Reseller News

Three companies combine services for IT recycling

Three Auckland companies are doing their bit for the disposal of old computer monitors and they are encouraging IT companies to get involved.

RCN and Associates, disability workforce group Abilities Group and Rose Engineering teamed up to develop a process and locally-built equipment for the environmental disposal of computer monitors with CRT (cathode ray tube) glass.

RCN general manager Kevin Ruscoe says they are getting interest from resellers and integrators who are upgrading to high-definition monitors.

“We’re taking in about 1000 monitors and old TVs a month from all over the North Island. We do charge for the service, but at a competitive rate. We want to target the South Island next, though there are transport cost issues involved.”

RCN estimates locally there are five million CRTs currently in use or stored waiting a disposal option. The company is a remarketing partner for IBM and provides remarketing and environmental waste solutions.

Ruscoe says he was inspired to start the project after visiting China recently.

“What the Chinese do is salvage the copper and any other bits they can sell from the CRT monitors and then dump the rest in the ground. The problem with this is that CRT glass is full of lead and it leaches into the ground and water supply.”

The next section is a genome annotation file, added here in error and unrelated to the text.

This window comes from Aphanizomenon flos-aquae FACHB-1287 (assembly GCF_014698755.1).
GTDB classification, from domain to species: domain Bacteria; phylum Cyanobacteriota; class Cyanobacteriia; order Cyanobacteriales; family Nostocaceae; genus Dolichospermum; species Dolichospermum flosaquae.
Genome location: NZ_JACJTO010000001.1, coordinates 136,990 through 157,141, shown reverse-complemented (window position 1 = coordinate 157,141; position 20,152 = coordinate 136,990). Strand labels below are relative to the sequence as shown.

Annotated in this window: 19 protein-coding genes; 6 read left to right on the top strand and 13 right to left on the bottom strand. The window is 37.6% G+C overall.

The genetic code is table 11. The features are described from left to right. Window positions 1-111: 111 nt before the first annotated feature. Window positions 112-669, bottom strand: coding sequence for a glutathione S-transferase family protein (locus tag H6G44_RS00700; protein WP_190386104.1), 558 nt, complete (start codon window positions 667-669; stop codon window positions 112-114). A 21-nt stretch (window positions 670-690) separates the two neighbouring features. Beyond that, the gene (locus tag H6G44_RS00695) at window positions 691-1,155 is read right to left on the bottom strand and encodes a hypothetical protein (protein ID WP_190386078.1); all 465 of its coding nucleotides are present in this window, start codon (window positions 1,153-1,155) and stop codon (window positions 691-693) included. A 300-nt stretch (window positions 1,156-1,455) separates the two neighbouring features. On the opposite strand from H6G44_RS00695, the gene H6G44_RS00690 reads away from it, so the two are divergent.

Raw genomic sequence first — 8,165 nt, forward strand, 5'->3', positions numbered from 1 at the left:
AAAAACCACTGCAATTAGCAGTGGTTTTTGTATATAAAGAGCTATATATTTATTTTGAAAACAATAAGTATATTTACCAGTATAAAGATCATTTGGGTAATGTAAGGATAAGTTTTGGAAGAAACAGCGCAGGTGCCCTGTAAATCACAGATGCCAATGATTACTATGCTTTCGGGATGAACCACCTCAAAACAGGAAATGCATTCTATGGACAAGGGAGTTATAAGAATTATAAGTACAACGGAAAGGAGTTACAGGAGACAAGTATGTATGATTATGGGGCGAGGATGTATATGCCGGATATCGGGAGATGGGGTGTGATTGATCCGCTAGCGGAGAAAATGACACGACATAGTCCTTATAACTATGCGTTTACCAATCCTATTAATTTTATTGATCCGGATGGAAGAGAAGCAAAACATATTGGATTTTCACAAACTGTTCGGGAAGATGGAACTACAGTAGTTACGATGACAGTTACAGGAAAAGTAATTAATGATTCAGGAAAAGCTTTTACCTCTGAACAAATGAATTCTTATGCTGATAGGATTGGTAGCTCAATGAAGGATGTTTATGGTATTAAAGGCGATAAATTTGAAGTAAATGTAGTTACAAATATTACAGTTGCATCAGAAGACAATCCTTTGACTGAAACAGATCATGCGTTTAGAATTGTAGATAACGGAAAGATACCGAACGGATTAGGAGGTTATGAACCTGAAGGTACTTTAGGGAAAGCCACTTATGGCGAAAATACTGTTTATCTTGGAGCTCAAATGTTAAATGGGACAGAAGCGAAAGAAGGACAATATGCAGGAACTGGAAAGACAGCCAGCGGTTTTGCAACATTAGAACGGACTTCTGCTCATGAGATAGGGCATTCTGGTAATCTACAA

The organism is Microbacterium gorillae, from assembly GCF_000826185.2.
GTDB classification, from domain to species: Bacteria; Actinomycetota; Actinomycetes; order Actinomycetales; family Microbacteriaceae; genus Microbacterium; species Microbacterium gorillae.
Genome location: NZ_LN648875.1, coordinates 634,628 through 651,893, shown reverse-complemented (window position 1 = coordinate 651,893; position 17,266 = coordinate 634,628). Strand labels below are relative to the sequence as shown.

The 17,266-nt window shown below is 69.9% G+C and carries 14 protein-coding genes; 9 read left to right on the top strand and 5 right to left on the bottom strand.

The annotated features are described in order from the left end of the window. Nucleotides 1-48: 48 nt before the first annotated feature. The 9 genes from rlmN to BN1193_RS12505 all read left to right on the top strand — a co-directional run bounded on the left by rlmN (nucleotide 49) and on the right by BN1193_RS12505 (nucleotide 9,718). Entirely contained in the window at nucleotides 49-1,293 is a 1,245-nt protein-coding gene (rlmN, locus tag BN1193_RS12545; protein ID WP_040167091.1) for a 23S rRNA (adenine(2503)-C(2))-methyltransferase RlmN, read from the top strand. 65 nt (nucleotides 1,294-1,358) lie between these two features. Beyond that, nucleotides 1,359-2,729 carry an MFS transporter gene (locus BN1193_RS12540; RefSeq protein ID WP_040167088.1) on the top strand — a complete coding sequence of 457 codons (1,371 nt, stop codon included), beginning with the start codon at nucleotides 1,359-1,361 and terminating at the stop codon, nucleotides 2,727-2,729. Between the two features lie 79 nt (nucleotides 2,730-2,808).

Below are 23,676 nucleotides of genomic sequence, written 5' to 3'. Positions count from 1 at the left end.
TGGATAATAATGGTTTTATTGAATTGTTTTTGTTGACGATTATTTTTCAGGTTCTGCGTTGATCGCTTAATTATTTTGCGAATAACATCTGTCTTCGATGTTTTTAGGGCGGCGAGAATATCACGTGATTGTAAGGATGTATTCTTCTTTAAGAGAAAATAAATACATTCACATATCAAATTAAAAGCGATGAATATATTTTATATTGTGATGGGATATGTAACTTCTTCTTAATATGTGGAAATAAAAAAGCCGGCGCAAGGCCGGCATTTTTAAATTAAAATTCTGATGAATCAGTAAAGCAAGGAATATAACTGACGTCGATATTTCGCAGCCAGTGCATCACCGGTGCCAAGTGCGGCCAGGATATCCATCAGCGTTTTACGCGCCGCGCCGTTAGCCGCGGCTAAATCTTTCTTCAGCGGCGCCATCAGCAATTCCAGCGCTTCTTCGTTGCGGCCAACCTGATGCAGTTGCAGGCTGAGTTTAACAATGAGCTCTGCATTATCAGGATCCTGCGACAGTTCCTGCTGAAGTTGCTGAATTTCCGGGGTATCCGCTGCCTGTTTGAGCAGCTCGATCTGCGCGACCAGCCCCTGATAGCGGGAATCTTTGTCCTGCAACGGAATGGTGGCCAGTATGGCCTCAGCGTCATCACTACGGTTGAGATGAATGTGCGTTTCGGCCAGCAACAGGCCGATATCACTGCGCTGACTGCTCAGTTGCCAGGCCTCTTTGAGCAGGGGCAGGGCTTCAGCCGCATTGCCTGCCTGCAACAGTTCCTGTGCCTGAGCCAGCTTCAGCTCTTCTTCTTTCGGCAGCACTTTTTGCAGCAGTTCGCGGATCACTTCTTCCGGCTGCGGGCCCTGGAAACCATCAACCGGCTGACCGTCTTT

Rose Engineering designed a machine that divides lead-bearing glass from the rest of the glass in the tubes. The monitors are dismantled and broken down into component parts by the Abilities Group. This results in plastic, copper and aluminium and steel being recycled. The printed circuit boards are then processed at an ISO-certified disposal centre.

The lead-bearing glass is consolidated and exported to a lead smelter where it is used as flux in the smelting of lead.

Meanwhile, close to 300 tonnes of old computer equipment was cleared from homes in the country’s first eDay last weekend. The free drive-through electronic waste collection was held around the country.

According to organisers more than 6900 carloads of e-waste was dropped off at 12 venues over two days.

The total collected was more than five times the amount handed in during a Dell pilot computer recycling day held in Wellington last year.

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